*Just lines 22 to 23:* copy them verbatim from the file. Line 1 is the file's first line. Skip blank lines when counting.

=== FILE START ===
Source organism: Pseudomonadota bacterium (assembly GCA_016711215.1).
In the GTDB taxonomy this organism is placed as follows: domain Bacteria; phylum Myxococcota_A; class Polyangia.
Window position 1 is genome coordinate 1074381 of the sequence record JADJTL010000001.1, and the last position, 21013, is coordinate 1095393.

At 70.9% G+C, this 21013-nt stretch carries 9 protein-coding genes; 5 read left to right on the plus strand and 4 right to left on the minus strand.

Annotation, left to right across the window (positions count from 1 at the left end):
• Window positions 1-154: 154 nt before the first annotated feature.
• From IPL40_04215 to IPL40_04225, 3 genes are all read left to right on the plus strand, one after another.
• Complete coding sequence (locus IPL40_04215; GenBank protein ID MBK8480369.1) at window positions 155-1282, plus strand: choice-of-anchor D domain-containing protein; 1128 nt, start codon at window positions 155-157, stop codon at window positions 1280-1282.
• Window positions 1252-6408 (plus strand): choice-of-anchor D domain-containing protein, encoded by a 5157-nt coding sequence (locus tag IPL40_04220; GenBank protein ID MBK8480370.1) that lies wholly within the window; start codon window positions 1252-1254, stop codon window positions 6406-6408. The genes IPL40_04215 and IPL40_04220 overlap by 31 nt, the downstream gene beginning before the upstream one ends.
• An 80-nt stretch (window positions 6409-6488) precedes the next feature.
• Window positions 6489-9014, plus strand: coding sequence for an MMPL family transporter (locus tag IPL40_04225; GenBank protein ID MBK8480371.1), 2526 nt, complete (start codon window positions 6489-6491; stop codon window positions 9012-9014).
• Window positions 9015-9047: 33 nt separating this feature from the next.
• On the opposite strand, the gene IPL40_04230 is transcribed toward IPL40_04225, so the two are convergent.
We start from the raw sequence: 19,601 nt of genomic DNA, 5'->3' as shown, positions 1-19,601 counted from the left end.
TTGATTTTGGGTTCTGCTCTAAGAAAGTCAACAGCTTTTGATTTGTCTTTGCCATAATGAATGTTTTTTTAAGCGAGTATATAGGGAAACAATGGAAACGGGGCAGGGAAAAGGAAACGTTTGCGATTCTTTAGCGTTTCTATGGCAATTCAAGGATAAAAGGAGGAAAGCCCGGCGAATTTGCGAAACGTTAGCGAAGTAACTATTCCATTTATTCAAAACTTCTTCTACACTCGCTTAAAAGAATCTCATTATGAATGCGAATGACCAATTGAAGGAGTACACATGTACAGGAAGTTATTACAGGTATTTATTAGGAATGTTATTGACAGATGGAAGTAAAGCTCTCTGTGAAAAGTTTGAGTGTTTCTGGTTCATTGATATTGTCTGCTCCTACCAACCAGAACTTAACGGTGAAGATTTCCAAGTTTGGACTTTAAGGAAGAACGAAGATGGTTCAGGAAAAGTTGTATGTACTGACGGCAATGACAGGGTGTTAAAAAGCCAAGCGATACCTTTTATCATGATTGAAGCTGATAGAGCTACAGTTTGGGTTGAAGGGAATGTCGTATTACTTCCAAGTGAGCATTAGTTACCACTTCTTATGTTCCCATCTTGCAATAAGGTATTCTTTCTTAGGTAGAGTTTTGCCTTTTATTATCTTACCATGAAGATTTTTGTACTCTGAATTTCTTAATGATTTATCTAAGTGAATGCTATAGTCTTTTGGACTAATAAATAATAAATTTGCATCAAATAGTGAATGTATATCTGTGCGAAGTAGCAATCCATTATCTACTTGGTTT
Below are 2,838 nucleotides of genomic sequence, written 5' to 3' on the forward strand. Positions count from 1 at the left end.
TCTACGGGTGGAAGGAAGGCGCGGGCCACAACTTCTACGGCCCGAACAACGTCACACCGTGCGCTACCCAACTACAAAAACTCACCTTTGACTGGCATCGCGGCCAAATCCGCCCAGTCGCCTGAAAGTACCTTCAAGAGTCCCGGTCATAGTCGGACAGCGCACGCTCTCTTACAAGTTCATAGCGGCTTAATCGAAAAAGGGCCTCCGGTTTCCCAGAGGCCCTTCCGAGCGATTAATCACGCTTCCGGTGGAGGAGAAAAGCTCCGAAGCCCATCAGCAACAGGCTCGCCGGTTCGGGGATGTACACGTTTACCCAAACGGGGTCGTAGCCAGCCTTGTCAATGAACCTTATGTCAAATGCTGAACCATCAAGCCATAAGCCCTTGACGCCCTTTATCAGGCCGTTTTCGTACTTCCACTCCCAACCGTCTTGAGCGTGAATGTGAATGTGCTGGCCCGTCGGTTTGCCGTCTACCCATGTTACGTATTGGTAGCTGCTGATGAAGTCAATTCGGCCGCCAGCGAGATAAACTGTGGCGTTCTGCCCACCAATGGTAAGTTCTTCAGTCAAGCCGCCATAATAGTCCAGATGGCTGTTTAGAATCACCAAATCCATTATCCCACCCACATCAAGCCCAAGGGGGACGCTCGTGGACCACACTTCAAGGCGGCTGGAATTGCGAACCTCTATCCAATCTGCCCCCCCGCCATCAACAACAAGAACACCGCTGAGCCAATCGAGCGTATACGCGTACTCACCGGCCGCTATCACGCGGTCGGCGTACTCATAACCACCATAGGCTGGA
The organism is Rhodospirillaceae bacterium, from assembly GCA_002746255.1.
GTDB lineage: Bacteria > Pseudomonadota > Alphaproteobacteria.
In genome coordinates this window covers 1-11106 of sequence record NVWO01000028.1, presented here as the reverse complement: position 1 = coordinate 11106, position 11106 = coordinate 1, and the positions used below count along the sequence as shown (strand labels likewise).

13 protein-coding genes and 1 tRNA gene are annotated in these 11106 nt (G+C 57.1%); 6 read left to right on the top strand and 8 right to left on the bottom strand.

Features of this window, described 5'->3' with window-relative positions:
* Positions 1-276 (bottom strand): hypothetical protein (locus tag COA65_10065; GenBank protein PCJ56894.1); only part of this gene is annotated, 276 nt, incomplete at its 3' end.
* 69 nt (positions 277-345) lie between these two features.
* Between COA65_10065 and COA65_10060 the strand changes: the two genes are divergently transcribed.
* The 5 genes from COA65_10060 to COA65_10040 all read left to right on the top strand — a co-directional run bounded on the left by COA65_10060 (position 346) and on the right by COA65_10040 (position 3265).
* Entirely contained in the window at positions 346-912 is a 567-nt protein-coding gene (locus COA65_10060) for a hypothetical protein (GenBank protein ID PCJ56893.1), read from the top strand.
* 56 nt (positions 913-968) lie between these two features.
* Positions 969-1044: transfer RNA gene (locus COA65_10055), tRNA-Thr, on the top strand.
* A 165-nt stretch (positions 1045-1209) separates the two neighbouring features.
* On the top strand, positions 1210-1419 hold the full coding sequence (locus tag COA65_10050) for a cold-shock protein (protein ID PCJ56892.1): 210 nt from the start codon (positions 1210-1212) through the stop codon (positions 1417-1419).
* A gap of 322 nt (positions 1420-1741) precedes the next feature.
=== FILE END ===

Features of this window, described 5'->3' with window-relative positions:
* Positions 1-276 (bottom strand): hypothetical protein (locus tag COA65_10065; GenBank protein PCJ56894.1); only part of this gene is annotated, 276 nt, incomplete at its 3' end.